What is “DeFi”?
The term “DeFi,” meaning “decentralized finance,” gained popularity in late 2018 as a catch-all for an eclectic set of blockchain initiatives aimed at removing human intervention from the financial services industry, but it largely remains a mysterious and more publicized term. domain of the cryptocurrency world, despite its proponents’ claims that it would lead to a faster, more inclusive and transparent financial system.
The idea is that automated mechanisms are used to facilitate transactions and loans between participants rather than a central intermediary holding liquidity. The programs run on blockchains, which are immutable public ledgers that track cryptocurrency transactions.
The numbers According to data compiled by MarketsandMarkets — between 2018 and 2020, the blockchain market nearly tripled from $1.2 billion to $3 billion, with that figure nearly doubling year-over-year , and with outsized returns and a wave of new initiatives helping to propel growth, it is expected to reach $67.4 billion in 2026.
Tangible Use Cases Stablecoins, cryptocurrencies linked to fiat currencies, for example the US dollar, have supported a peer-to-peer lending market, which has attracted the majority of popular applications. To create a “cash pool” that borrowers can draw from, owners contribute their assets. Interest rates are set automatically using “protocols” or algorithms based on supply and demand.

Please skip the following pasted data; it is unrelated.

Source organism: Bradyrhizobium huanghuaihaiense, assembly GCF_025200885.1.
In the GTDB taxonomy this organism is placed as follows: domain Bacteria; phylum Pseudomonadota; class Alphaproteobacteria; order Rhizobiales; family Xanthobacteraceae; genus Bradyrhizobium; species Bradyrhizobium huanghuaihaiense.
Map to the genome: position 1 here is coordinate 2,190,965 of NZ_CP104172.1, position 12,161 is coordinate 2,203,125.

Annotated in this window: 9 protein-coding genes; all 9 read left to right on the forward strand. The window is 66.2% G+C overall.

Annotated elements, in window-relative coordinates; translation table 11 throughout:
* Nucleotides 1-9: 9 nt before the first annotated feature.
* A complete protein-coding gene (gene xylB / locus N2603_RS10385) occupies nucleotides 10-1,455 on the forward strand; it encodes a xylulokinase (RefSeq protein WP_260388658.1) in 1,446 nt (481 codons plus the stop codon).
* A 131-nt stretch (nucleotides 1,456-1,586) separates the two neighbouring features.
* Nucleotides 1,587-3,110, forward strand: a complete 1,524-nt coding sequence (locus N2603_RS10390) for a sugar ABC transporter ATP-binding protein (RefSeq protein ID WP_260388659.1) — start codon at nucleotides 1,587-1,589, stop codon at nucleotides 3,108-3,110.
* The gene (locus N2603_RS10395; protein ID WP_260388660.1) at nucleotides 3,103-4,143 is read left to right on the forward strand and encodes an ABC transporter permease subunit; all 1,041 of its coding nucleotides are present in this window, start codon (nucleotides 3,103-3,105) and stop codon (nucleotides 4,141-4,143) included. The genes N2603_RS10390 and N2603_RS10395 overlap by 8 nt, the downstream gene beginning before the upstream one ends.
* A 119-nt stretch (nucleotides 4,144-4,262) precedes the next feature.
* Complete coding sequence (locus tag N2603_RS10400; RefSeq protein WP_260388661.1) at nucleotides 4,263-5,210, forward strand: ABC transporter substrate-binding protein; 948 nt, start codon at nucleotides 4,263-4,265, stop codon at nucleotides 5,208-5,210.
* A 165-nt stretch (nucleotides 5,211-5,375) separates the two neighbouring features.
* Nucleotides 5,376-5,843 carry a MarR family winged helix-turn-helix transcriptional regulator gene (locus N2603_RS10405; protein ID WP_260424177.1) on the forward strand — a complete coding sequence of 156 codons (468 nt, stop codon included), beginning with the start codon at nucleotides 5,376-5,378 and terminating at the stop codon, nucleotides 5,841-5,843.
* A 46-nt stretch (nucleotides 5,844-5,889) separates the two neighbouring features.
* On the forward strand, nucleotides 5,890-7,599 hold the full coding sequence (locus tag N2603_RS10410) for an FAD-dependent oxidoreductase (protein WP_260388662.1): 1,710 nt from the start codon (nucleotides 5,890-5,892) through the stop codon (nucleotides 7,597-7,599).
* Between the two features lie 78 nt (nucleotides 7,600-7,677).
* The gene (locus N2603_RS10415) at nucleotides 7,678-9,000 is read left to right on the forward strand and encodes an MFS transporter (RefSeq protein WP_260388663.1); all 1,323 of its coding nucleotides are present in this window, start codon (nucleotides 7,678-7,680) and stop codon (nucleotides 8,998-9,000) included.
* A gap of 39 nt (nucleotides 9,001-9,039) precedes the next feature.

Lenders can obtain variable and constant interest payments as a result of ongoing transactions. In the event of default, borrowers provide additional security to the system by pledging their assets.
What do the critics say?
2023 was a year in which US regulators consistently dealt hammer blows to traditional cryptocurrencies following a series of significant failures sparked by last year’s market crisis.
But new battle lines have been drawn against DeFi in recent months.
The Crypto Assets National Security Improvement and Enforcement Bill was introduced by senators this year. It requires DeFi providers to adhere to the same rules as “centralized” companies.
Defeat the very nature and spirit of said DeFi platforms. Those who support cryptocurrency were understandably angered by the bill.
However, all is not doom and gloom. Andrew Griffith, MP and Economic Secretary to the Treasury, has categorically rejected the UK government’s proposals to regulate cryptocurrencies. On top of that, as a partner in his brother’s venture capital firm 9Yards Capital, which funds several DeFi start-ups, former UK Chancellor George Osborne has publicly expressed his support for the DeFi movement.
In short, DeFi is still nascent, free-wheeling, and generally unregulated. However, the total value locked in DeFi has increased 5x since July 2020 and with only £52 billion worth of value locked (explosive topics) – this is an industry that is rarely thought to disappear anytime soon.